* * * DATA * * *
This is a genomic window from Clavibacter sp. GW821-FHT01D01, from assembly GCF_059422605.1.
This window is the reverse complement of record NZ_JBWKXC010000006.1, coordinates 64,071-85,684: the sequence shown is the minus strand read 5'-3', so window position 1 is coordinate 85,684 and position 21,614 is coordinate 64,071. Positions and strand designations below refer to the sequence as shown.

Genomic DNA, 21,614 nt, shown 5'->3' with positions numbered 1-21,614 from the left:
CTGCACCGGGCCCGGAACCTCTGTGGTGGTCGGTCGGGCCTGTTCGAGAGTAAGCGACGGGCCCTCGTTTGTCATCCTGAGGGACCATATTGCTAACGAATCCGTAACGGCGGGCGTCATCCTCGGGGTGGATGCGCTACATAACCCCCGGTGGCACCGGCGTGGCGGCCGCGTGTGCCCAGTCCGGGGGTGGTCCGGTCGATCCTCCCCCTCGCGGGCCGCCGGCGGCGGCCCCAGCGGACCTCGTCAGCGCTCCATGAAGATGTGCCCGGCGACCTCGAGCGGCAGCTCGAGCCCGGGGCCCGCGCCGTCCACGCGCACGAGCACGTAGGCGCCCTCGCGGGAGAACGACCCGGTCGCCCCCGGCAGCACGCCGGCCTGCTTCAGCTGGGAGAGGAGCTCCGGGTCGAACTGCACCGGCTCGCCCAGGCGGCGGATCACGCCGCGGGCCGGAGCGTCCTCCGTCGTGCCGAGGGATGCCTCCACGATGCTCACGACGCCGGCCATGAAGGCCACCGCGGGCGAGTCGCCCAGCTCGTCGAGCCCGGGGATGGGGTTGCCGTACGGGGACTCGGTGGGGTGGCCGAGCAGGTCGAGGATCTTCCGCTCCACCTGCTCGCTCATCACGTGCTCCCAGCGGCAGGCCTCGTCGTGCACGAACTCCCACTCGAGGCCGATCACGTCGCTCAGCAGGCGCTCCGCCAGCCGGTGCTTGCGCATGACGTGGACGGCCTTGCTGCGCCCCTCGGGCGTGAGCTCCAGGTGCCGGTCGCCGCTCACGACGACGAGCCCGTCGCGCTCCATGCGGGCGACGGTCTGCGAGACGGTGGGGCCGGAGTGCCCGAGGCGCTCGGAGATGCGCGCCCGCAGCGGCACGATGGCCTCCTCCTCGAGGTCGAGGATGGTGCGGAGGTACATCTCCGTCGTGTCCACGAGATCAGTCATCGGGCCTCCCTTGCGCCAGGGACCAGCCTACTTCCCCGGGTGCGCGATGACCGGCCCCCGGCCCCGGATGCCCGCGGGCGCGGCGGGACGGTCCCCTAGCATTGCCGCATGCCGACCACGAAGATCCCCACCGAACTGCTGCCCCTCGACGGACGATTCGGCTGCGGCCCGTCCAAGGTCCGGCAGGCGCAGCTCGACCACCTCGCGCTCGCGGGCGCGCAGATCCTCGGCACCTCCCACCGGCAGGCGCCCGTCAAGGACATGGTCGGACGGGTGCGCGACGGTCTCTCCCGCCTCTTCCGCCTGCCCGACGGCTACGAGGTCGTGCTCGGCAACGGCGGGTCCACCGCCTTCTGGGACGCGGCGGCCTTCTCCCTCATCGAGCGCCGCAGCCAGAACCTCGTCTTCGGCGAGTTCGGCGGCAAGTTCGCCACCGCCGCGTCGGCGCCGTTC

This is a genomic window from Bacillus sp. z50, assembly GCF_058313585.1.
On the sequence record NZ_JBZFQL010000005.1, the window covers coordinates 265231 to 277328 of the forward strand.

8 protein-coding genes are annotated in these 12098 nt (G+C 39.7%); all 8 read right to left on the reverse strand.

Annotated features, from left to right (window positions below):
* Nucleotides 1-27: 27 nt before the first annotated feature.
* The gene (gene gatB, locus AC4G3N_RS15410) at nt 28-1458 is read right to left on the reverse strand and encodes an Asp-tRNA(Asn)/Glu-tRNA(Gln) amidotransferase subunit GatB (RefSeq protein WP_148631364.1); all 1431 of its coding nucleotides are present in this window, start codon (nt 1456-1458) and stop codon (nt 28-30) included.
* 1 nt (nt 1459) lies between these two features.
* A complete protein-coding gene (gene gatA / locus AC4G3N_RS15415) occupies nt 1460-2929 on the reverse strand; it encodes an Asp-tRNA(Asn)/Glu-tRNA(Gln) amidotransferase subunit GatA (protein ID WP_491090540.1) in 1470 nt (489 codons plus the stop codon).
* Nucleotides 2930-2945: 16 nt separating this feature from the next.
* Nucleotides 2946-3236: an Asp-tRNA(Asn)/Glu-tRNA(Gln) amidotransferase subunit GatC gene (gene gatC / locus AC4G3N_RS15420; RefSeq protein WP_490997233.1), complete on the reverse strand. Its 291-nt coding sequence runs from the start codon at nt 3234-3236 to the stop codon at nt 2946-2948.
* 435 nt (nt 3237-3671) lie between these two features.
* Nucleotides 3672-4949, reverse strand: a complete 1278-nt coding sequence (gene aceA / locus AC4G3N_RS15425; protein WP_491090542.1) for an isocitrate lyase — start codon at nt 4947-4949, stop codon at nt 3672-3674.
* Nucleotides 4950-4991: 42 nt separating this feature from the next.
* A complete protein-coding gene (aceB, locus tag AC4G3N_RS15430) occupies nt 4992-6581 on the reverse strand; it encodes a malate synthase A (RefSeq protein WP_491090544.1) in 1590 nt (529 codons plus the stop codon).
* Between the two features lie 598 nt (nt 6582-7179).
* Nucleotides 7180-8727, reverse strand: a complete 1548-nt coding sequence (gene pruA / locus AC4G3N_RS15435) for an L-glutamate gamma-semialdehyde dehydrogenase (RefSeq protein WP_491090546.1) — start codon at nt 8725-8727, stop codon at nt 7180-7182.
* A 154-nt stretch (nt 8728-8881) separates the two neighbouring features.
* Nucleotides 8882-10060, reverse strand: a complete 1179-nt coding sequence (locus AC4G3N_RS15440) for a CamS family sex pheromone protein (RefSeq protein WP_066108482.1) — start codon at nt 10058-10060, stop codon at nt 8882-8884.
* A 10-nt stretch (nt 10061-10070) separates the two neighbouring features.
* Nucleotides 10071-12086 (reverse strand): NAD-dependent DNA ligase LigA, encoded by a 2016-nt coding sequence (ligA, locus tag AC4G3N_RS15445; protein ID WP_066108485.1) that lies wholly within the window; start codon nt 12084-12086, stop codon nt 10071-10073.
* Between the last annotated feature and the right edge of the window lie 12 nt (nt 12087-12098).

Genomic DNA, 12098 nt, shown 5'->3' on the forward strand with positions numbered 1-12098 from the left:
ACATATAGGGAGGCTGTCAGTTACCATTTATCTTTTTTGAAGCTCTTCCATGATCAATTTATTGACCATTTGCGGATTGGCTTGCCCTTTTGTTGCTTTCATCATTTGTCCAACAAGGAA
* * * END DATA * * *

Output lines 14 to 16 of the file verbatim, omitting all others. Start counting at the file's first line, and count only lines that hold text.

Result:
* Nucleotides 2946-3236: an Asp-tRNA(Asn)/Glu-tRNA(Gln) amidotransferase subunit GatC gene (gene gatC / locus AC4G3N_RS15420; RefSeq protein WP_490997233.1), complete on the reverse strand. Its 291-nt coding sequence runs from the start codon at nt 3234-3236 to the stop codon at nt 2946-2948.
* 435 nt (nt 3237-3671) lie between these two features.
* Nucleotides 3672-4949, reverse strand: a complete 1278-nt coding sequence (gene aceA / locus AC4G3N_RS15425; protein WP_491090542.1) for an isocitrate lyase — start codon at nt 4947-4949, stop codon at nt 3672-3674.